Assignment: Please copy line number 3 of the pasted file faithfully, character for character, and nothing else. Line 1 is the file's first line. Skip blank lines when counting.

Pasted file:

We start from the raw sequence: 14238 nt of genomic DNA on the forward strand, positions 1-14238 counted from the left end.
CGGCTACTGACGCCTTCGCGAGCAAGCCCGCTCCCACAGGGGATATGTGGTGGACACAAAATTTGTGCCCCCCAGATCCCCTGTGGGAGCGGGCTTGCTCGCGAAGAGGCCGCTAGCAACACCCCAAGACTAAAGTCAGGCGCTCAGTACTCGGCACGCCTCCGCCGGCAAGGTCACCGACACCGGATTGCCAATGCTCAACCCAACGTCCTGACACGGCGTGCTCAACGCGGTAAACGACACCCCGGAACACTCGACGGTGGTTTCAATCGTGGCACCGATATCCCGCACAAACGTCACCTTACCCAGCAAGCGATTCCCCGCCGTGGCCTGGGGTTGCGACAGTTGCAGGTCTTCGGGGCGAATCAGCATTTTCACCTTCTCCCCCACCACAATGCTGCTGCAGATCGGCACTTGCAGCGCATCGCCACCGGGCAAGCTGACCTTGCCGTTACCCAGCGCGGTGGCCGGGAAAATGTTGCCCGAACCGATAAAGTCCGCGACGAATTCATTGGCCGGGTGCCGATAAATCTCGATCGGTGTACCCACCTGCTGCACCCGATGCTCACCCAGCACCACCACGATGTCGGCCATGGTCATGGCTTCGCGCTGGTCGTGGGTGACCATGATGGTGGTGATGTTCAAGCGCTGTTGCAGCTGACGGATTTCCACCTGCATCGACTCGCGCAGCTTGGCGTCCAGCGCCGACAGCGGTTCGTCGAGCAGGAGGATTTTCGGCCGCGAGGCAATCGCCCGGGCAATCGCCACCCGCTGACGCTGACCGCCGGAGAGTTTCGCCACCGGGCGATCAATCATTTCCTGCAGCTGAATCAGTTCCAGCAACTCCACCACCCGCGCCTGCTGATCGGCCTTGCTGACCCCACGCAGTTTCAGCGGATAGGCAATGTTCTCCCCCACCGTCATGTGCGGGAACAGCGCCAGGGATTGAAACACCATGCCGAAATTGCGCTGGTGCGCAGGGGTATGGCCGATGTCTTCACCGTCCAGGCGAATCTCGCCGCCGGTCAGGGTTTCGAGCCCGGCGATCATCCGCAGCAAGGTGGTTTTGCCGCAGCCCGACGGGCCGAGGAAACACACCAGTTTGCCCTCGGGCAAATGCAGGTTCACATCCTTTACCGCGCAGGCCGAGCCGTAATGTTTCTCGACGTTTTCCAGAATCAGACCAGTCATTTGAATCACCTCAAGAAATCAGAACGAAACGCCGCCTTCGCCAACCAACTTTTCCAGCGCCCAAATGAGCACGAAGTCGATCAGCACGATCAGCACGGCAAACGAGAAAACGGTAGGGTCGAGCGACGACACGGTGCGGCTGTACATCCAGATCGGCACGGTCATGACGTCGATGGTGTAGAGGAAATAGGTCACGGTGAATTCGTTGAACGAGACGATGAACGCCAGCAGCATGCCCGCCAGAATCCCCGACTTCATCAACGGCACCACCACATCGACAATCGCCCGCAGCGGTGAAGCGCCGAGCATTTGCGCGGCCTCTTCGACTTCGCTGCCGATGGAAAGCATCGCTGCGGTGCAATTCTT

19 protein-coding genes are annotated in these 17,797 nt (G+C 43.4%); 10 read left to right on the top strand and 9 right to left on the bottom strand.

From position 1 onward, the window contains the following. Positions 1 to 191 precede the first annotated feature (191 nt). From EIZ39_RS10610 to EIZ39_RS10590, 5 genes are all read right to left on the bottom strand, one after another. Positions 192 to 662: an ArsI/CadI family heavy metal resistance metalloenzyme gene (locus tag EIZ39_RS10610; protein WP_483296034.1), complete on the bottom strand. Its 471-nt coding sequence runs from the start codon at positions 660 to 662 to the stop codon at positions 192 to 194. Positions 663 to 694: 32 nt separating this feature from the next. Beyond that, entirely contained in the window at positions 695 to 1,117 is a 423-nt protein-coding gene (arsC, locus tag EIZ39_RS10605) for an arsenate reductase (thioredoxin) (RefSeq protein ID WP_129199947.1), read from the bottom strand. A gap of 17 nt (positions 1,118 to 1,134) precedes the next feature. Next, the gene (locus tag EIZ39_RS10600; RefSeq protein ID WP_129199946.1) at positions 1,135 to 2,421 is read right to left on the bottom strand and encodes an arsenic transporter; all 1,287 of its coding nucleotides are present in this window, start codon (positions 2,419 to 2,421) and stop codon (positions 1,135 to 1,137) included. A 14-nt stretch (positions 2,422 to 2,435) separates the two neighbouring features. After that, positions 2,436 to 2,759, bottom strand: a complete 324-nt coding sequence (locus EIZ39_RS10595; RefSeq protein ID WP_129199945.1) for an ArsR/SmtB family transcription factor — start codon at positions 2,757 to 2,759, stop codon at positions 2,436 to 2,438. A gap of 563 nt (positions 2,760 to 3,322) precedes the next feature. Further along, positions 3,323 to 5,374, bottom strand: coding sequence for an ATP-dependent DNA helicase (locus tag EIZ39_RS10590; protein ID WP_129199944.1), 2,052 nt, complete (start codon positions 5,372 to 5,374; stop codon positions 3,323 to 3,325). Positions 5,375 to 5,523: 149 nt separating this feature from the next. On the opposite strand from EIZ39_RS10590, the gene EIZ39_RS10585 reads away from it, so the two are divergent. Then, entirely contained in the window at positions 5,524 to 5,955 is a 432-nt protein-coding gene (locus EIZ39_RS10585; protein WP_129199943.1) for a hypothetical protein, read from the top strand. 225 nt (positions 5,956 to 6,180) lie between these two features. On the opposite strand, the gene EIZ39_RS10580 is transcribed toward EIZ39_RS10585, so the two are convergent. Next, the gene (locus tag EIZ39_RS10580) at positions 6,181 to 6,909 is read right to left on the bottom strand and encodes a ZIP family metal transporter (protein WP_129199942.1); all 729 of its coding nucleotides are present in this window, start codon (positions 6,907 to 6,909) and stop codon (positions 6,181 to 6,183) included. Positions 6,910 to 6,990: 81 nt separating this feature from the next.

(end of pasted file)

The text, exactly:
19 protein-coding genes are annotated in these 17,797 nt (G+C 43.4%); 10 read left to right on the top strand and 9 right to left on the bottom strand.